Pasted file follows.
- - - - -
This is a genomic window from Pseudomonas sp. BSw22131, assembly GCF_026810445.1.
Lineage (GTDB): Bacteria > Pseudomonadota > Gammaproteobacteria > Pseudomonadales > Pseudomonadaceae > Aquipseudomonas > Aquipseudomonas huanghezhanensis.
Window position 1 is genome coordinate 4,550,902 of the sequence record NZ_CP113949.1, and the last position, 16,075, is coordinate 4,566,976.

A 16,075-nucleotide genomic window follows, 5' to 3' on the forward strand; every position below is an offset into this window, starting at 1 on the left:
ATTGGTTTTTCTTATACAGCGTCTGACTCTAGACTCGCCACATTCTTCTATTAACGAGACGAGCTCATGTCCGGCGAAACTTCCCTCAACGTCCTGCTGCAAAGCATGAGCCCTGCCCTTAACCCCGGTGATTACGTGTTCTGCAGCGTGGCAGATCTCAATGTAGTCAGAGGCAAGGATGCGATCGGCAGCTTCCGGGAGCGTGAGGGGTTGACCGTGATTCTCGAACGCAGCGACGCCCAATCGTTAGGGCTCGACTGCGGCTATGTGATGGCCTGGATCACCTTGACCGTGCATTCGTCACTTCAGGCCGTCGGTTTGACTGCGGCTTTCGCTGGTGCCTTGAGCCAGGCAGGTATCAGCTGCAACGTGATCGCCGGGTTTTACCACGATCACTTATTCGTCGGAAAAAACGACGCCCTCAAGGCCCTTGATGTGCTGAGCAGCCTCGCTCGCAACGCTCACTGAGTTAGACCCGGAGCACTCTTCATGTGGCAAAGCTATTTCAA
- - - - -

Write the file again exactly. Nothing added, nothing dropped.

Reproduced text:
This is a genomic window from Pseudomonas sp. BSw22131, assembly GCF_026810445.1.
Lineage (GTDB): Bacteria > Pseudomonadota > Gammaproteobacteria > Pseudomonadales > Pseudomonadaceae > Aquipseudomonas > Aquipseudomonas huanghezhanensis.
Window position 1 is genome coordinate 4,550,902 of the sequence record NZ_CP113949.1, and the last position, 16,075, is coordinate 4,566,976.

A 16,075-nucleotide genomic window follows, 5' to 3' on the forward strand; every position below is an offset into this window, starting at 1 on the left:
ATTGGTTTTTCTTATACAGCGTCTGACTCTAGACTCGCCACATTCTTCTATTAACGAGACGAGCTCATGTCCGGCGAAACTTCCCTCAACGTCCTGCTGCAAAGCATGAGCCCTGCCCTTAACCCCGGTGATTACGTGTTCTGCAGCGTGGCAGATCTCAATGTAGTCAGAGGCAAGGATGCGATCGGCAGCTTCCGGGAGCGTGAGGGGTTGACCGTGATTCTCGAACGCAGCGACGCCCAATCGTTAGGGCTCGACTGCGGCTATGTGATGGCCTGGATCACCTTGACCGTGCATTCGTCACTTCAGGCCGTCGGTTTGACTGCGGCTTTCGCTGGTGCCTTGAGCCAGGCAGGTATCAGCTGCAACGTGATCGCCGGGTTTTACCACGATCACTTATTCGTCGGAAAAAACGACGCCCTCAAGGCCCTTGATGTGCTGAGCAGCCTCGCTCGCAACGCTCACTGAGTTAGACCCGGAGCACTCTTCATGTGGCAAAGCTATTTCAA